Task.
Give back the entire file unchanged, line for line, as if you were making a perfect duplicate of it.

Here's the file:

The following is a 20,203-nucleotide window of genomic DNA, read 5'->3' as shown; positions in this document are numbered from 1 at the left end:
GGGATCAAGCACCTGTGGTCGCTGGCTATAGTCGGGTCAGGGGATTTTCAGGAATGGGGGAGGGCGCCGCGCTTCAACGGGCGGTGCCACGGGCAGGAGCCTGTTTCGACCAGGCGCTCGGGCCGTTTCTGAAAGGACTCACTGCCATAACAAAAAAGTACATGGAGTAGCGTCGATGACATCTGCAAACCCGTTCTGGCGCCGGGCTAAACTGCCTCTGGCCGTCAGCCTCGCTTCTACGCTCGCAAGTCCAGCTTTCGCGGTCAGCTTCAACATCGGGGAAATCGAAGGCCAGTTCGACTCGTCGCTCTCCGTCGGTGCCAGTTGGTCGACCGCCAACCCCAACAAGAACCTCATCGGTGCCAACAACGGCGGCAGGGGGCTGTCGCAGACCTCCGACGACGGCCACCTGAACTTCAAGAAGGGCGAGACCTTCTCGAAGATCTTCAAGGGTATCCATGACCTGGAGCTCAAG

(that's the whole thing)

The following is a 20,203-nucleotide window of genomic DNA, read 5'->3' as shown; positions in this document are numbered from 1 at the left end:
GGGATCAAGCACCTGTGGTCGCTGGCTATAGTCGGGTCAGGGGATTTTCAGGAATGGGGGAGGGCGCCGCGCTTCAACGGGCGGTGCCACGGGCAGGAGCCTGTTTCGACCAGGCGCTCGGGCCGTTTCTGAAAGGACTCACTGCCATAACAAAAAAGTACATGGAGTAGCGTCGATGACATCTGCAAACCCGTTCTGGCGCCGGGCTAAACTGCCTCTGGCCGTCAGCCTCGCTTCTACGCTCGCAAGTCCAGCTTTCGCGGTCAGCTTCAACATCGGGGAAATCGAAGGCCAGTTCGACTCGTCGCTCTCCGTCGGTGCCAGTTGGTCGACCGCCAACCCCAACAAGAACCTCATCGGTGCCAACAACGGCGGCAGGGGGCTGTCGCAGACCTCCGACGACGGCCACCTGAACTTCAAGAAGGGCGAGACCTTCTCGAAGATCTTCAAGGGTATCCATGACCTGGAGCTCAAG